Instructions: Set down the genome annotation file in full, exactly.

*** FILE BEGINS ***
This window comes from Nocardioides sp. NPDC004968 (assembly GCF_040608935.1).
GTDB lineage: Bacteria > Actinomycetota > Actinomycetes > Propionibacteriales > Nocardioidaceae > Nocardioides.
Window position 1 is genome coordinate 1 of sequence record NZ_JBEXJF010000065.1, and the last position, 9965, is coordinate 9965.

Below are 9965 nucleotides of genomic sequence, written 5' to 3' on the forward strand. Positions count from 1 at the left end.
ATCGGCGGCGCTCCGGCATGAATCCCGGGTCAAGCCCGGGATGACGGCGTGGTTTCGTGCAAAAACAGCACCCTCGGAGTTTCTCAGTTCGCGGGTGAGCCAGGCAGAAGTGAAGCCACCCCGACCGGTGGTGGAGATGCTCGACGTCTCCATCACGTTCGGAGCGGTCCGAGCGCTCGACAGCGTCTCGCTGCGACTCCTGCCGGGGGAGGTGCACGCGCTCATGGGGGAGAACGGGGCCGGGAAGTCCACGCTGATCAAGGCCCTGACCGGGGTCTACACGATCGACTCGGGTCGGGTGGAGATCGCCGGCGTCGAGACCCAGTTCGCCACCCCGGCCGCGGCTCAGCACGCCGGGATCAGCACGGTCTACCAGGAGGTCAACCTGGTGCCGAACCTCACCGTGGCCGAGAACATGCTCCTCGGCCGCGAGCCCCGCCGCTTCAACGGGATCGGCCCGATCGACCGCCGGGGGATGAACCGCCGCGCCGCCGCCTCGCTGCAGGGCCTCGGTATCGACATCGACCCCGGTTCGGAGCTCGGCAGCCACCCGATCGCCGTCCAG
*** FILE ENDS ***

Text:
This window comes from Nocardioides sp. NPDC004968 (assembly GCF_040608935.1).
GTDB lineage: Bacteria > Actinomycetota > Actinomycetes > Propionibacteriales > Nocardioidaceae > Nocardioides.
Window position 1 is genome coordinate 1 of sequence record NZ_JBEXJF010000065.1, and the last position, 9965, is coordinate 9965.

Below are 9965 nucleotides of genomic sequence, written 5' to 3' on the forward strand. Positions count from 1 at the left end.
ATCGGCGGCGCTCCGGCATGAATCCCGGGTCAAGCCCGGGATGACGGCGTGGTTTCGTGCAAAAACAGCACCCTCGGAGTTTCTCAGTTCGCGGGTGAGCCAGGCAGAAGTGAAGCCACCCCGACCGGTGGTGGAGATGCTCGACGTCTCCATCACGTTCGGAGCGGTCCGAGCGCTCGACAGCGTCTCGCTGCGACTCCTGCCGGGGGAGGTGCACGCGCTCATGGGGGAGAACGGGGCCGGGAAGTCCACGCTGATCAAGGCCCTGACCGGGGTCTACACGATCGACTCGGGTCGGGTGGAGATCGCCGGCGTCGAGACCCAGTTCGCCACCCCGGCCGCGGCTCAGCACGCCGGGATCAGCACGGTCTACCAGGAGGTCAACCTGGTGCCGAACCTCACCGTGGCCGAGAACATGCTCCTCGGCCGCGAGCCCCGCCGCTTCAACGGGATCGGCCCGATCGACCGCCGGGGGATGAACCGCCGCGCCGCCGCCTCGCTGCAGGGCCTCGGTATCGACATCGACCCCGGTTCGGAGCTCGGCAGCCACCCGATCGCCGTCCAG